Challenges in Ensuring Drug Safety
In recent years concerns have been expressed about the safety of some commonly used drugs. How safe are the drugs which we use? What systems are in place to monitor and review their safety, once on the market, and are such safeguards sufficient? Dr Keith Beard and Dr Patrick Waller review the evidence.
- Previously unsuspected toxicity, real and imagined, from drugs and vaccines has raised the profile of drug safety.
- Pharmacovigilance (detecting and preventing adverse drug reactions) and pharmacoepidemiology (safe drug use in populations) are primary methods for studying and improving drug safety.
- Effective communication about drug safety requires the availability of trusted valid information from many sources including the medicines regulatory authorities and the pharmaceutical industry.
- Conflicts of interest for the pharmaceutical industry, regulatory bodies, patient groups and health professionals require careful consideration.
- Better education and training for health professionals, and better patient information should help in the processes of balancing benefits and risks, and in making sensible treatment choices.
Declaration of interests: K Beard is a member of Expert Advisory Groups of the Commission on Human Medicines, and of the Pharmacovigilance Working Party of the Committee on Human Medicinal Products in Europe. P Waller was formerly employed by the UK regulatory authority and currently holds a consultant contract with the Medicines and Healthcare products Regulatory Agency. Views expressed here are personal and do not reflect the views of any other group.
Concern about drug safety has gained a high profile in the recent past, and several issues have served to exemplify this. The publicity, controversy and possible lasting damage to public health done by the MMR vaccine incident rumbles on. Other prominent and recent examples have included rofecoxib (Vioxx), marketed in 1999 and withdrawn from use in 2004 amid concerns about cardiovascular safety, and the evolution of the risks and communication about suicidal ideation with selective serotonin reuptake inhibitor (SSRI) antidepressants such as paroxetine (Seroxat). The ‘Northwick Park incident’, when healthy young subjects suffered unexpected and severe adverse effects during a phase I clinical trial, raised public awareness about safety of medicines in general, but is not directly relevant in the context of this discussion on post-authorisation safety of medicines.1 The report of the House of Commons Health Select Committee in 2005 on the influence of the pharmaceutical industry has brought these and many other aspects of the theme into focus.2 The rofecoxib story stimulated many to ask what are the key problems in assessing drug safety, why problems cannot be spotted sooner, and what can be done to prevent the same sort of thing happening again. Some aspects of this complex picture are discussed here:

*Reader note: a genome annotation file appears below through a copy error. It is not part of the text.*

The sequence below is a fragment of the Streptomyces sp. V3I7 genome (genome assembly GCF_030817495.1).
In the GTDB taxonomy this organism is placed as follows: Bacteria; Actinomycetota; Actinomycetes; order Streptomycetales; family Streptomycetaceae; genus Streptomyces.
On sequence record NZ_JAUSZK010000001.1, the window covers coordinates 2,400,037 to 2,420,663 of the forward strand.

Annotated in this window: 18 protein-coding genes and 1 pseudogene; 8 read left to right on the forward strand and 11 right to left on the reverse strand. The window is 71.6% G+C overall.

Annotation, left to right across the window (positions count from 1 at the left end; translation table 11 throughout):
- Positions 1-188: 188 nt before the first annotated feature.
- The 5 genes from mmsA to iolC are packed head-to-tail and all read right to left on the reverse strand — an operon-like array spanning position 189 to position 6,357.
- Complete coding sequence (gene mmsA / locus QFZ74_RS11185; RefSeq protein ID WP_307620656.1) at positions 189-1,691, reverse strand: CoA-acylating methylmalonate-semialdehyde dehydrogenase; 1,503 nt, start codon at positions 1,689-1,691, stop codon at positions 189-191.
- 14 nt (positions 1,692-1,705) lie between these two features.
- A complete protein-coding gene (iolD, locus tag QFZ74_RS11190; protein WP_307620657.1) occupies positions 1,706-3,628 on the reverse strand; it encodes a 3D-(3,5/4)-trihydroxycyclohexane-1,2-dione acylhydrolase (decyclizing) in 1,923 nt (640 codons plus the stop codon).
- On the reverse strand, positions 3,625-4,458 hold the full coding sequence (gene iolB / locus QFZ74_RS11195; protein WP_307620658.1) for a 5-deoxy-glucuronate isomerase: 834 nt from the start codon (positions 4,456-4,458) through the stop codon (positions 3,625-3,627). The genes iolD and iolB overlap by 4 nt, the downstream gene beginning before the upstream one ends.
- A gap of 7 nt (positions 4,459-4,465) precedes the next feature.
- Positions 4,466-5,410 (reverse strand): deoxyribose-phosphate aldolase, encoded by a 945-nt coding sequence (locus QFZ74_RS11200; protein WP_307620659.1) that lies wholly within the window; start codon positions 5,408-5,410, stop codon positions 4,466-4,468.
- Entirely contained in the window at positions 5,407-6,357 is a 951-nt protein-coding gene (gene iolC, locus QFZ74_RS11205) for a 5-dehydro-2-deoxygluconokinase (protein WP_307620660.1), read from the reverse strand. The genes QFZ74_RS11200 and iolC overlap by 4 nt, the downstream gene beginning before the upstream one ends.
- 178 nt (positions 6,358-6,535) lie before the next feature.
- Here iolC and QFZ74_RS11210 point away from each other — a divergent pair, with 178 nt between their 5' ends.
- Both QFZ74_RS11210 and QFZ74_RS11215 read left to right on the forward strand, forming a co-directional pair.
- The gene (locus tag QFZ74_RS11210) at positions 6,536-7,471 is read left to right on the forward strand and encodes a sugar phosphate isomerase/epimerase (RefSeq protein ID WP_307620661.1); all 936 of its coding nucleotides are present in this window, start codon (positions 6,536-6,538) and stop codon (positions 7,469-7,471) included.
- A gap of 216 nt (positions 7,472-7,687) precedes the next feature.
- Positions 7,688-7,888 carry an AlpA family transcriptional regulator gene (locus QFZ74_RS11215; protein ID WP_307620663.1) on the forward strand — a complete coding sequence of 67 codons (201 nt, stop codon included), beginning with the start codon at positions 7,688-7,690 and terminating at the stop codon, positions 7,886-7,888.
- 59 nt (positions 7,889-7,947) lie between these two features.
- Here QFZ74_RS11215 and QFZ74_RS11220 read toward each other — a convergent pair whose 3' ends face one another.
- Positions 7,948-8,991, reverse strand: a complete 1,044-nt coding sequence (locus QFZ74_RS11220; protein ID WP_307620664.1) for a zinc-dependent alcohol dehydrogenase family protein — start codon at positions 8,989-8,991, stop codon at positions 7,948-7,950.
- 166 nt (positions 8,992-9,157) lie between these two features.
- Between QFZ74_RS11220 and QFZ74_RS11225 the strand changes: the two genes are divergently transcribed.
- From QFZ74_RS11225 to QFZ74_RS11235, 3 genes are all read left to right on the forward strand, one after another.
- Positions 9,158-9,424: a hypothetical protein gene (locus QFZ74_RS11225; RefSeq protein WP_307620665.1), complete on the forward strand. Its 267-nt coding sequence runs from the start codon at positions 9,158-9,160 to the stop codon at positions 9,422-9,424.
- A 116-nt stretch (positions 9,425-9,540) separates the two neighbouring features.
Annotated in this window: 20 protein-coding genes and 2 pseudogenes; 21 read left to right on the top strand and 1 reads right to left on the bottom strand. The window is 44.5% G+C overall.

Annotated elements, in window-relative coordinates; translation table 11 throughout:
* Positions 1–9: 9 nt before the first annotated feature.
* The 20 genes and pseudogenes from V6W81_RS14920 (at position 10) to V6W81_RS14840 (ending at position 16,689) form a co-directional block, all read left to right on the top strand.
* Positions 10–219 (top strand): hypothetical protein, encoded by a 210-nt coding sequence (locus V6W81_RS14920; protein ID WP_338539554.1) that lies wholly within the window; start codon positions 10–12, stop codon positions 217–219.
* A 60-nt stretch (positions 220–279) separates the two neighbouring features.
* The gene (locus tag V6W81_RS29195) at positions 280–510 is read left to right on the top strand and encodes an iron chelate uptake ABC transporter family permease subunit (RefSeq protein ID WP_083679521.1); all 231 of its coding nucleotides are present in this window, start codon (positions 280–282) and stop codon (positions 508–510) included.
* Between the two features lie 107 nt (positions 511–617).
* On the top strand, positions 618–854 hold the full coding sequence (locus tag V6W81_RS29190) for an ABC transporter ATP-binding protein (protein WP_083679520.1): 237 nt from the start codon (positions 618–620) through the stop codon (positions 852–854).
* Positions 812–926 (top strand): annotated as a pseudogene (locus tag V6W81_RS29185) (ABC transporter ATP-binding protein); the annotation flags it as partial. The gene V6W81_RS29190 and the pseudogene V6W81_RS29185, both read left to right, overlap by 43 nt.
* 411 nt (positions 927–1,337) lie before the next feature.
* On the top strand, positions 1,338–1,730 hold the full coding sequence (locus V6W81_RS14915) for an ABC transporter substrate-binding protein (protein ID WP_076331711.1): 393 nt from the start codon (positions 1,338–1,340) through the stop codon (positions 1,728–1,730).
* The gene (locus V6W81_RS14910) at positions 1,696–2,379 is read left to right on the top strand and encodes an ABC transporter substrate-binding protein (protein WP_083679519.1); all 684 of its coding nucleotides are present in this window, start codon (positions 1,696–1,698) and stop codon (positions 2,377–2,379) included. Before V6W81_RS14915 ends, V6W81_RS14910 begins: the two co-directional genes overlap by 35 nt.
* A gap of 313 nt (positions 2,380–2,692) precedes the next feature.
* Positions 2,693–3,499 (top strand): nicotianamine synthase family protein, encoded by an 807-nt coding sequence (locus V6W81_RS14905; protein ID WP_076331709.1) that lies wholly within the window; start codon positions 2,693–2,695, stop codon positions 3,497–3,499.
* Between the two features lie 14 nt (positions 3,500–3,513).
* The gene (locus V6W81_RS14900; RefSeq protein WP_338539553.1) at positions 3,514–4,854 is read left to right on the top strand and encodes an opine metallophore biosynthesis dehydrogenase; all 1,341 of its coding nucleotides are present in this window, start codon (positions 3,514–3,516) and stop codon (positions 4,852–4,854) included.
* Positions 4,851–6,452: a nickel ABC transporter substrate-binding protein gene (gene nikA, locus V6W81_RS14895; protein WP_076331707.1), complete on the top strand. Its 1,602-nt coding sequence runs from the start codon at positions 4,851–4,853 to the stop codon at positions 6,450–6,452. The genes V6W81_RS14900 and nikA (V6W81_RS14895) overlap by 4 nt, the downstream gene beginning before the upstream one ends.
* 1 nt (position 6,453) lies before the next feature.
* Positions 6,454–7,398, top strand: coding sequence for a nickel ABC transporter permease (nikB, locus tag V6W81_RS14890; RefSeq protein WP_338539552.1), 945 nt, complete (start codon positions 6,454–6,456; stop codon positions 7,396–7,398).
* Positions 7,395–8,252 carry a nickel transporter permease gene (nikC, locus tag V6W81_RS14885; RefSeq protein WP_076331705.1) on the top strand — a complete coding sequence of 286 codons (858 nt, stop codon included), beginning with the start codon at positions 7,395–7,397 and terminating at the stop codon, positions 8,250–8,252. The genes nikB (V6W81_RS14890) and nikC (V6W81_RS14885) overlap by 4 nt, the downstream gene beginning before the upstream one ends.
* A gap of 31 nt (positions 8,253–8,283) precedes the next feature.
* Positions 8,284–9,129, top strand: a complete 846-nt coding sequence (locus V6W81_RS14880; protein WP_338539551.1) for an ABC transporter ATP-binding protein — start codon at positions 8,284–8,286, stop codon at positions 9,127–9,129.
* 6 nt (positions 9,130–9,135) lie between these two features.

Science and regulation.
Conflicts of interest.
Education and training.
Pharmacovigilance and Pharmacoepidemiology
Developing the science of pharmacovigilance, that is the detection, evaluation, understanding, and prevention of adverse drug reactions, is necessary because clinical trials cannot give us all the answers about safety at the time medicines are licensed. Those trials study too few patients to give all the answers we need, and the subjects that are studied are likely to be unrepresentative of, and healthier than, the general population likely to be treated. Most trials are also too brief to have any hope of detecting long-term side effects. The upshot of all this is that only side-effects that are common will be detected in clinical trials, so other methods are required once medicines are in regular clinical use.
Pharmacoepidemiology, the science of studying drug safety and use in the population, is a relatively young discipline but is recognised as an important tool for promoting public health in relation to medicines. Spontaneous reporting of adverse reactions (‘yellow cards’ in the UK) is the system whereby health professionals, and now patients, can report to the regulatory authority their suspicions that a medicine may have caused a patient some harm. New methods of interrogating such data have evolved and these methods help in the early detection of ‘signals’ of possible safety problems. While there are clear limitations to these systems, many important safety signals have been detected over the years. Arguably, however, too much of the available resource is being channelled in this direction, and more emphasis needs to be given to the development of the data resources (e.g. large multipurpose databases) and observational research methodologies that are needed to investigate signals. In this way, a signal or suspicion that there may be a problem with a particular drug could be quickly tested in a robust scientific manner. This current imbalance of inputs between adverse reaction reporting systems and other methods could potentially be addressed by a single European reporting system. This would require investment but should be more efficient and economical, both for regu